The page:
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Local variation in bryophyte and macro-lichen cover and diversity in a montane forest
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The patterns of cover and species diversity (richness and composition) of macro-lichens, bryophytes and vascular plants are described for a Canadian montane forest. The forests of the study area are highly valued both for wood production and for the terrestrial lichen that is a vital part of the diet of the endangered woodland caribou (Rangifer tarandus caribou Gmelin). In 180 6.5 m x 6.5 m plots, we found lichens were abundant, but the ground layer was dominated by feather moss. Species richness is similar for the three groups at close to 10 species per plot for each group. Differences in species composition are small with any two sites having at least 50% of their vascular plants, 60% of their bryophytes, and 70% of their lichens in common. Comparisons of the 10% most open and 10% densest sites revealed that more open sites have greater lichen cover, higher elevation, older trees, more vascular plant species, less moderately decayed logs, and lower cover of Pleurozium schreberi, the dominant feather moss. However, the data are inconclusive with respect to predicted changes post-harvesting, since none of the correlations is particularly strong.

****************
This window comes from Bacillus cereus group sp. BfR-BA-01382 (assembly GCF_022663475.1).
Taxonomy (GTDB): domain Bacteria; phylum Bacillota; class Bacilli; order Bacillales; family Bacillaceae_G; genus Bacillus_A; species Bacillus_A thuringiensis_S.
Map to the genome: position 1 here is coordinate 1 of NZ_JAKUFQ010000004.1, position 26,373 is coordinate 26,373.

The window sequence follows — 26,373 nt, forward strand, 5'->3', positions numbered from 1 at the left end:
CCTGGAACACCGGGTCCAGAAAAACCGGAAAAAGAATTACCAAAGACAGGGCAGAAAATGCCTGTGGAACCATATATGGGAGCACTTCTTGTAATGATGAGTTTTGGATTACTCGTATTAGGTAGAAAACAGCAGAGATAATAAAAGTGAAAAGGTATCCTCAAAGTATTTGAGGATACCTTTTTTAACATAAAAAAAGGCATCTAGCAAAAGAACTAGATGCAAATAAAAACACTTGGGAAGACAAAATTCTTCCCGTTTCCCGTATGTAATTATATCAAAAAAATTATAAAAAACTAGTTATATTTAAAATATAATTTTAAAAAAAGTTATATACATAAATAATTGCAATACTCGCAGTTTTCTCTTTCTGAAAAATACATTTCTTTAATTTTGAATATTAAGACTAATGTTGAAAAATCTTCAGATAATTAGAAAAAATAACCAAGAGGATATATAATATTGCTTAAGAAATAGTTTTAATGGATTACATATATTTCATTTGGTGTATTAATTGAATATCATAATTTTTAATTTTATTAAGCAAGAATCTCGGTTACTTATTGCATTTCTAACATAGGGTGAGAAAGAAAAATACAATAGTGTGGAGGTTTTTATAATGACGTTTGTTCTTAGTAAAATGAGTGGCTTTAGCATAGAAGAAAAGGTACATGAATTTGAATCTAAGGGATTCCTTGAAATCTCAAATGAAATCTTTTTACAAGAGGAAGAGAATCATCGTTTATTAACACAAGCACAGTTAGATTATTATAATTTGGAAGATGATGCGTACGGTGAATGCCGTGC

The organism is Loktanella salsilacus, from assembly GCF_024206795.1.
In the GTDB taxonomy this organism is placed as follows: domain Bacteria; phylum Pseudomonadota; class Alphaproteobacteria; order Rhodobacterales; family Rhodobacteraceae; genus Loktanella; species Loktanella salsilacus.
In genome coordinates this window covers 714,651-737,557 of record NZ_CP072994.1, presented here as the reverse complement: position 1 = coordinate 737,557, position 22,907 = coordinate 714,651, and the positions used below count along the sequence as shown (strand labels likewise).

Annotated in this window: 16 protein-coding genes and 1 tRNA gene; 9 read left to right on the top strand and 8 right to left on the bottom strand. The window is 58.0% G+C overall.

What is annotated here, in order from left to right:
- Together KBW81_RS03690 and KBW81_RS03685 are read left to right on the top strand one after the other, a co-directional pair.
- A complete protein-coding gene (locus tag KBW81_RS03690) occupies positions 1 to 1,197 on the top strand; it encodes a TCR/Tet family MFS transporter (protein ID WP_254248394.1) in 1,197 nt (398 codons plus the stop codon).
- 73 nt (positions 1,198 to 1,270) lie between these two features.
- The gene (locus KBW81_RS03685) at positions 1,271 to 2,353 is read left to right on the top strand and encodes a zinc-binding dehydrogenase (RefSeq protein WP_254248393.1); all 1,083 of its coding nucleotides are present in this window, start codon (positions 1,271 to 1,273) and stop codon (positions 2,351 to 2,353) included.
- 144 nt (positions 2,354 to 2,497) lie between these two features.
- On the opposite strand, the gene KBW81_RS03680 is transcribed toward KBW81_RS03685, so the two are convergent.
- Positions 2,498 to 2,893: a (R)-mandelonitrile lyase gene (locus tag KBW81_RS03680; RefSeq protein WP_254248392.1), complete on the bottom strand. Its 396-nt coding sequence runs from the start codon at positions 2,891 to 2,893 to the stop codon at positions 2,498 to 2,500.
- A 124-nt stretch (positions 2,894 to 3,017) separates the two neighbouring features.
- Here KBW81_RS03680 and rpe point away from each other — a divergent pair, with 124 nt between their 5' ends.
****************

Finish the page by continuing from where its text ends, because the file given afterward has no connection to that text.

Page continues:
|Keywords:||bryophyte, lichen, caribou, boreal forest, diversity, montane, Canada|
|Journal or Publication Title:||The Bryologist|
|Page Range:||pp. 455-466|
|Identification Number - DOI:||10.1639/0007-2745(2000)103[0455:LVIBAM]2.0.CO;2|
© 2000 The American Bryological and Lichenological Society, Inc.
|Date Deposited:||16 Feb 2009 22:44|
|Last Modified:||18 Nov 2014 03:55|
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